Friday, December 15, 2006

Life Drawing #3 (1982-1983?)

The human body is sacred and is so vulnerable. This young man is sitting on a drawing bench that had been placed on the model's platform. Behind him on the wall was a blackboard on which was written "40%." If I had had time to draw everything I saw, he would have been surrounded by people sitting at drawing benches, deep in concentration. In a life drawing class, everyone sees from a unique perspective and has a unique way of drawing. It is fascinating to walk around the room and see how many ways a person can be seen and translated onto paper.

Thursday, December 14, 2006

Life Drawing #2 (1982-1983?)

As my confidence in my ability to draw grew, I began to draw two poses on one piece of paper, and so it looked as if I had drawn a pair of twins posing or maybe a "time-lapse" image.

Wednesday, December 13, 2006

Life Drawing #1 (1982-1983?)

This is the first of six life drawings I will be posting. They were done in an informal life drawing group that met for two hours on Tuesday evenings at Western Washington University in the Art Department. They were drawn on a large newsprint drawing pad, using A.W. Faber Castell pencils. I am grateful to Tom Sherwood for teaching me life drawing in the context of a small community class sponsored by Bellingham Parks and Recreation. I had always been able to "draw," but in his class I learned how to really look at what I was drawing. He showed us how to hold out a pencil at arm's length and make measurements, so that a drawing had correct proportions. It was a simple tool that made all the difference in the world in my life drawings. I am also grateful to R. Allen Jensen, in whose classes I began to do life drawing using chalk pastel. R. Allen Jensen's voiced appreciation of those pastel drawings was a turning point for me in that I realized my drawings "said" something to someone else. The pastel drawings were bold and colorful, more like paintings than drawings. In a class critique, another student said, in a way that I felt was dismissive, that my drawings worked mainly because of the strong color. I took what I thought was negative criticism to heart and did a drawing with black pastel chalk in a similar style to the colorful pastel drawings and brought it in for the next critique. I still laugh when I remember R. Allen Jensen's words, "Well, obviously she has nothing to say in black and white." I'll be posting "Nothing to Say in Black and White" soon.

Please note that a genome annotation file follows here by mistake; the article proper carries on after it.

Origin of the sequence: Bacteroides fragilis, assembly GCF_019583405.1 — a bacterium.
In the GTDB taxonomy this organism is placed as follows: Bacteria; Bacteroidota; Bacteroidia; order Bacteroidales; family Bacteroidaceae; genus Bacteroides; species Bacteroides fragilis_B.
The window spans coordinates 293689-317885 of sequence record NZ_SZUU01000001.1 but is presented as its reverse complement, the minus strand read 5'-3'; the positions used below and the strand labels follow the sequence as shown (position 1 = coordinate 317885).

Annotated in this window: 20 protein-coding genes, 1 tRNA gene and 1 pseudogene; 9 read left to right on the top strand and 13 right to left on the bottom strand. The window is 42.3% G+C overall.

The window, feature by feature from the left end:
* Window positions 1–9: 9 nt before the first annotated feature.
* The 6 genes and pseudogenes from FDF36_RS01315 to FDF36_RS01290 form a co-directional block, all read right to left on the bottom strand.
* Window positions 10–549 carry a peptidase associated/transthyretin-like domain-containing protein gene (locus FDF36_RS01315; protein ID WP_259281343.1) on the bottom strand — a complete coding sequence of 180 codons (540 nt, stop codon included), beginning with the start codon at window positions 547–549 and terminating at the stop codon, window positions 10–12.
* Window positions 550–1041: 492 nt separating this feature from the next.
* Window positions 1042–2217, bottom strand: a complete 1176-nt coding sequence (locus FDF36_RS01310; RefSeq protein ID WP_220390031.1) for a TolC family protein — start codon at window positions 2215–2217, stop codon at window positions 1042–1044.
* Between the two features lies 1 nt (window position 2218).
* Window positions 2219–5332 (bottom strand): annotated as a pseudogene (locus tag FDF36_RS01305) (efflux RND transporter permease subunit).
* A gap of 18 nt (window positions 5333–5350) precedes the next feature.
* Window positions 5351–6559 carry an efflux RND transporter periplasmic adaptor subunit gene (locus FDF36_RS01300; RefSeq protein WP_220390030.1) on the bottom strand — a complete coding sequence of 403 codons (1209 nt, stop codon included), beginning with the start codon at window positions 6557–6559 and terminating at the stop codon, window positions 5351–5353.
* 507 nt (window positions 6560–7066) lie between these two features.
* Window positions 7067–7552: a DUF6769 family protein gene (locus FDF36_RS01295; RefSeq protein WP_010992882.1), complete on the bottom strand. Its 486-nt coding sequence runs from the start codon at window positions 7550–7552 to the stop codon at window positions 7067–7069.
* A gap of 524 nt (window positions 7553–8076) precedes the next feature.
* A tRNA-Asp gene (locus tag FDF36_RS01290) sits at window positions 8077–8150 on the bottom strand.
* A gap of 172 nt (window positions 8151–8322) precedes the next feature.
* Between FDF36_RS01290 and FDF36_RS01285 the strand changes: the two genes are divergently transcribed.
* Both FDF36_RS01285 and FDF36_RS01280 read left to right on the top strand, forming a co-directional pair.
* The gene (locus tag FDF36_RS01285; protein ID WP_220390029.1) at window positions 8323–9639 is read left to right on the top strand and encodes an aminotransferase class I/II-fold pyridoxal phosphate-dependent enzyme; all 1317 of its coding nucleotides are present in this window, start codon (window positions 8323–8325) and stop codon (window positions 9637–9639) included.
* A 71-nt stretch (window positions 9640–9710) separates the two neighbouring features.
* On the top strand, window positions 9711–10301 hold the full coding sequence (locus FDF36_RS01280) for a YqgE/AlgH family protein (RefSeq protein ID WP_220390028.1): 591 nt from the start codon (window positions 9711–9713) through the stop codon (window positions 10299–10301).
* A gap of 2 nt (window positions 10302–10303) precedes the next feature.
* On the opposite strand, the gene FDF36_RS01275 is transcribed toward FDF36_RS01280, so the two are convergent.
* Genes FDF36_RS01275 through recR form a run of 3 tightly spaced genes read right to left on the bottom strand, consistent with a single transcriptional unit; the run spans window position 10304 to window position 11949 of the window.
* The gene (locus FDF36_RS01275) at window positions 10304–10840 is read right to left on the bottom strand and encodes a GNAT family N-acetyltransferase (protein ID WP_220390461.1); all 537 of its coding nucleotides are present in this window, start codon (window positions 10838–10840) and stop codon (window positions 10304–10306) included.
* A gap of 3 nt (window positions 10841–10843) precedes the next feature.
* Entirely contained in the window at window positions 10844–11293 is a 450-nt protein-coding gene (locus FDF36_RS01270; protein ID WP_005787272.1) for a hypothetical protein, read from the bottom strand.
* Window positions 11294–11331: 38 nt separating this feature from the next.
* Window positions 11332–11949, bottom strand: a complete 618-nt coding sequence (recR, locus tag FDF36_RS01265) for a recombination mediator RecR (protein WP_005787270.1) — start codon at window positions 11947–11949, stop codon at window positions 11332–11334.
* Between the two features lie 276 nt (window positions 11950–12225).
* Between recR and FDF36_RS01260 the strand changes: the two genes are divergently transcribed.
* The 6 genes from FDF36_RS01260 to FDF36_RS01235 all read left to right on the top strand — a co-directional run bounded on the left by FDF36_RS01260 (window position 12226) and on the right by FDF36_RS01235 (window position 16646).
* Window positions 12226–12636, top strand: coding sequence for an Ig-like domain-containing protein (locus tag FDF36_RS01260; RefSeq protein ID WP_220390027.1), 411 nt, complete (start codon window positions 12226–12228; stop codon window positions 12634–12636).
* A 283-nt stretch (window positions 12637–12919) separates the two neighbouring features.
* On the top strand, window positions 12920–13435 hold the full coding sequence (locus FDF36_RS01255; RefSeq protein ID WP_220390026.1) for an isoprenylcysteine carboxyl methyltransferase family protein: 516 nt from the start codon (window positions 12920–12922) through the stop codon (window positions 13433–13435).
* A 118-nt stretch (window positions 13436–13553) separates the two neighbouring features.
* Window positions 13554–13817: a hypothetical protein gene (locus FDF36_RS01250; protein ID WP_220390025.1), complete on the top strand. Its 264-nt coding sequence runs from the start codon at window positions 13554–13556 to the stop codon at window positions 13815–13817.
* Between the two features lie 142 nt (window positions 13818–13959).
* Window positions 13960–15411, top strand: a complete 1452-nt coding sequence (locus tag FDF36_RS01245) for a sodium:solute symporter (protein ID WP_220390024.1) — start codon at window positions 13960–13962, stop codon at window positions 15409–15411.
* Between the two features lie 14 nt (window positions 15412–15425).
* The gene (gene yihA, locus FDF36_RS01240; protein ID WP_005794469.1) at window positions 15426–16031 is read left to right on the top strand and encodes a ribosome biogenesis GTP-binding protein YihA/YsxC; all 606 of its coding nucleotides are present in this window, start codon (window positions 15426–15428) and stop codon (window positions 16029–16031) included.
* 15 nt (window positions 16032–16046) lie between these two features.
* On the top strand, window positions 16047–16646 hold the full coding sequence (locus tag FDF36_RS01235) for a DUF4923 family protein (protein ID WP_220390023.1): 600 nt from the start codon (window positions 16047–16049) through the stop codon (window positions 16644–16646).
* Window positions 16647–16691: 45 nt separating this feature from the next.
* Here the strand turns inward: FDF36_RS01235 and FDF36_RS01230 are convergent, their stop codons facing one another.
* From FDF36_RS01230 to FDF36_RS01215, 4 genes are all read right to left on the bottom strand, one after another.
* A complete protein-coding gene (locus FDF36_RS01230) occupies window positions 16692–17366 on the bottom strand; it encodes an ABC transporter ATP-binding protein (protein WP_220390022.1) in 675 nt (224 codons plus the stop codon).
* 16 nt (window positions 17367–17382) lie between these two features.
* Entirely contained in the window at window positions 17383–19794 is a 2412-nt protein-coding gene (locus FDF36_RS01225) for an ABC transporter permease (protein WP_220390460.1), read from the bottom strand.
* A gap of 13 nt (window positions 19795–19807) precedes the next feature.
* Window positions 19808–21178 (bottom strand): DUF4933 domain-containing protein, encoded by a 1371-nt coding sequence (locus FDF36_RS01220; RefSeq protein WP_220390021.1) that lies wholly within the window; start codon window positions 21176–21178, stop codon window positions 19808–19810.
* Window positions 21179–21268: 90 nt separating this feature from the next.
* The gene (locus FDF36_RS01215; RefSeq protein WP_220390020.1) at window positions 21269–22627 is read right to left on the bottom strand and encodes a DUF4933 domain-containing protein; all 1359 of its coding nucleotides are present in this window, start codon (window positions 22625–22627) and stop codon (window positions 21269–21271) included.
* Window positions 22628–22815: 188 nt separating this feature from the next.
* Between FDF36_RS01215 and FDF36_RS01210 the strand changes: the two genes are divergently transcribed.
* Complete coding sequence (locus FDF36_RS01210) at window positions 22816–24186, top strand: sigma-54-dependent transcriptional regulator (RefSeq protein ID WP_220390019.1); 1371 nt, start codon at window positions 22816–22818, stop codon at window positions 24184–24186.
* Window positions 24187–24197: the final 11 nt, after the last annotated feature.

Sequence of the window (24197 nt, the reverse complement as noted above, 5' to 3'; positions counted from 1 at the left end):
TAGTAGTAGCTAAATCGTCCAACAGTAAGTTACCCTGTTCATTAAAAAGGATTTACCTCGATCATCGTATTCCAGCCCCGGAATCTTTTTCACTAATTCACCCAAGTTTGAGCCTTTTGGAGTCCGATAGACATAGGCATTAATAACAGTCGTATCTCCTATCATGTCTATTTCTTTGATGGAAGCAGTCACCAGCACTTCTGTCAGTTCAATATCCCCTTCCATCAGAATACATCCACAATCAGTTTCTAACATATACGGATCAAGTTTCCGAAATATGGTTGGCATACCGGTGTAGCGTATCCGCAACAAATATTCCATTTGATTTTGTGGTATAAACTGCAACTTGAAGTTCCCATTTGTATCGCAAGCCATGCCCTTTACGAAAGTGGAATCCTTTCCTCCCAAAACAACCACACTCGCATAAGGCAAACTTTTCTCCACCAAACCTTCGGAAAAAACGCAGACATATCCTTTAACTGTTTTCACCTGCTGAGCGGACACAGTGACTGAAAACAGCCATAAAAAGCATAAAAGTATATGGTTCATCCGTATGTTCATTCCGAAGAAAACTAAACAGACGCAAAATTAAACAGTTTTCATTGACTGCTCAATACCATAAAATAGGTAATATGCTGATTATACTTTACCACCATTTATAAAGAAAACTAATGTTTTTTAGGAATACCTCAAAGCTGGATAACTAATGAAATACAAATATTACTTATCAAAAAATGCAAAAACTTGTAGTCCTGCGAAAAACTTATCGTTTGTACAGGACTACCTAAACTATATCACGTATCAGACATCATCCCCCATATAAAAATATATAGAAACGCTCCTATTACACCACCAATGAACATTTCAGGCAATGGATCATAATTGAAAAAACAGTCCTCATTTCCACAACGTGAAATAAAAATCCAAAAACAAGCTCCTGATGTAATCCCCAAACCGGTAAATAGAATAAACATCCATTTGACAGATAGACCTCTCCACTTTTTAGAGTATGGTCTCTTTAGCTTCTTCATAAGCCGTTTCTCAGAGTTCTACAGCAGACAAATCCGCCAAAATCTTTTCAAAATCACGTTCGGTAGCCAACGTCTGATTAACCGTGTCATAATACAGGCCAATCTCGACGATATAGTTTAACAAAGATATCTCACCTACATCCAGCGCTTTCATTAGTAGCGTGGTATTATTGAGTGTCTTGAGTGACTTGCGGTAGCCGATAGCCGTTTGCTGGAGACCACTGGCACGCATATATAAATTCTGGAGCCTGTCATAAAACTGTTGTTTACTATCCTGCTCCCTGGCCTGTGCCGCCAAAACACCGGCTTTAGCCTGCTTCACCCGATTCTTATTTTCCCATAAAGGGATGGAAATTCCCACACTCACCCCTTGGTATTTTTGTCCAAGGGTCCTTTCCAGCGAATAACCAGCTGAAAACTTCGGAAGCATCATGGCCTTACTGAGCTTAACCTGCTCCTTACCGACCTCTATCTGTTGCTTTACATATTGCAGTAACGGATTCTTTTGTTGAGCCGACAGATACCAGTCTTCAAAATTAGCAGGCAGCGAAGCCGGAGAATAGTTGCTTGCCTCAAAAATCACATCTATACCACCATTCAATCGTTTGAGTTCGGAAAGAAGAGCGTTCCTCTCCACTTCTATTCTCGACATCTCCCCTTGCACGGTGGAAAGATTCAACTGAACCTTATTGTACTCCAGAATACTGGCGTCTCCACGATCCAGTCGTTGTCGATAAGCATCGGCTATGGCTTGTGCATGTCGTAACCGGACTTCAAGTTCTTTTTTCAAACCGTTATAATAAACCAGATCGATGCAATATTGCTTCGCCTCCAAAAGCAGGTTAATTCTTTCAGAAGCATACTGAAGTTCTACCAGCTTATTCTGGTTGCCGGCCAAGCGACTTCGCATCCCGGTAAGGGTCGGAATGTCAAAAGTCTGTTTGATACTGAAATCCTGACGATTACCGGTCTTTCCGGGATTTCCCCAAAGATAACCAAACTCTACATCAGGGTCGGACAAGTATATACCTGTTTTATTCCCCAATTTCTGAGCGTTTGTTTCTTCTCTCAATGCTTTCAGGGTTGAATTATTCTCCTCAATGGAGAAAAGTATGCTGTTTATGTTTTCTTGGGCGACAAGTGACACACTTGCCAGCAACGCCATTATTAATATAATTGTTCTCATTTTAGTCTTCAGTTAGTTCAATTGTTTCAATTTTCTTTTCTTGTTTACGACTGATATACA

Tuesday, December 12, 2006

Drawing a Sun where there is None (1982?)

Starting around 1975, I did a series of linocuts. This may be the last one that I did. It was published in JEOPARDY (1983), which is published annually at Western Washington University under the auspices of the WWU Student Publications Council and the WWU Department of English. I graduated from WWU in 1982, receiving a B.A. in English Literature with a minor in Art, despite suffering from a long-term eating disorder and frequent bouts of depression. Drawing and painting were the keys to finding a way out of the eating disorder and the accompanying debilitating depression. It was up to me to draw a sun where there was none.

Monday, December 11, 2006

A Birthday in May 1980? 1981? 1982?

Sometime between 1980 and 1982, I took a painting class from Paul Glenn at Western Washington University. This painting was created in a classroom setting on the day we were introduced to watercolor on paper. As was the case at that time, Bob Dylan, whose birthday is May 24, 1941, was never far from my mind. I was trying to paint Bob Dylan from memory of countless photographs I had seen of him. This was the first painting I sold. It was purchased by Brian Caven.

Sunday, December 10, 2006

Untitled Dream 1974

Dreamed in 1974, many years before the Vietnam Veterans Memorial in Washington, D.C.

Saturday, December 9, 2006

Bull Playing Soccer 1974

Struggling to find my voice as an artist

Friday, December 8, 2006

Imaginary Brother as Witness 1966

This was done for a high school drawing class. It was copied from a photograph of one of the Beach Boys, Dennis Wilson, from a teen magazine. I considered it a failure because it didn't look "exactly" like the magazine photo, but kept it tacked to my wall for years. In the winter of 1983, the roof of the house where I was living leaked, dripping down a wall and creating a water stain on the drawing. At first I was grief-stricken, but then I saw that my imaginary brother had survived after all. Coincidentally, Dennis Wilson died in a drowning accident on 28 December 1983, one of countless synchronicities in my life.